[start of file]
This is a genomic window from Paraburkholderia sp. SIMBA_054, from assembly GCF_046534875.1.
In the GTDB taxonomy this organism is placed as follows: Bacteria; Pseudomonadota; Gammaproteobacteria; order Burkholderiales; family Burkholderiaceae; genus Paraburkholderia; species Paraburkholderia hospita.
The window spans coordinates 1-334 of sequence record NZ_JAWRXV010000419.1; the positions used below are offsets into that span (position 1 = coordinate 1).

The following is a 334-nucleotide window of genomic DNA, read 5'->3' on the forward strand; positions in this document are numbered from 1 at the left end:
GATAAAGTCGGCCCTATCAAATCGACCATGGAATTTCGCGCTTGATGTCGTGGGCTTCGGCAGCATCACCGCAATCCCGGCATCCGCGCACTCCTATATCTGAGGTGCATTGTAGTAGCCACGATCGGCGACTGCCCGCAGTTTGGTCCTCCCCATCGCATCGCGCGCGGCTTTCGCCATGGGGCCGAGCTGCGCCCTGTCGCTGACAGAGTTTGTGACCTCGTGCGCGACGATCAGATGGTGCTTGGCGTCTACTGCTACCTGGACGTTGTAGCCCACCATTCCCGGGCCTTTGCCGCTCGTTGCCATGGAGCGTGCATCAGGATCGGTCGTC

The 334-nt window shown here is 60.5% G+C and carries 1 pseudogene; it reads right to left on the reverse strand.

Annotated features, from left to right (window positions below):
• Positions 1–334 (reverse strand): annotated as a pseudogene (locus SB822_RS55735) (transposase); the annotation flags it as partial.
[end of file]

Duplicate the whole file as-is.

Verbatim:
This is a genomic window from Paraburkholderia sp. SIMBA_054, from assembly GCF_046534875.1.
In the GTDB taxonomy this organism is placed as follows: Bacteria; Pseudomonadota; Gammaproteobacteria; order Burkholderiales; family Burkholderiaceae; genus Paraburkholderia; species Paraburkholderia hospita.
The window spans coordinates 1-334 of sequence record NZ_JAWRXV010000419.1; the positions used below are offsets into that span (position 1 = coordinate 1).

The following is a 334-nucleotide window of genomic DNA, read 5'->3' on the forward strand; positions in this document are numbered from 1 at the left end:
GATAAAGTCGGCCCTATCAAATCGACCATGGAATTTCGCGCTTGATGTCGTGGGCTTCGGCAGCATCACCGCAATCCCGGCATCCGCGCACTCCTATATCTGAGGTGCATTGTAGTAGCCACGATCGGCGACTGCCCGCAGTTTGGTCCTCCCCATCGCATCGCGCGCGGCTTTCGCCATGGGGCCGAGCTGCGCCCTGTCGCTGACAGAGTTTGTGACCTCGTGCGCGACGATCAGATGGTGCTTGGCGTCTACTGCTACCTGGACGTTGTAGCCCACCATTCCCGGGCCTTTGCCGCTCGTTGCCATGGAGCGTGCATCAGGATCGGTCGTC

The 334-nt window shown here is 60.5% G+C and carries 1 pseudogene; it reads right to left on the reverse strand.

Annotated features, from left to right (window positions below):
• Positions 1–334 (reverse strand): annotated as a pseudogene (locus SB822_RS55735) (transposase); the annotation flags it as partial.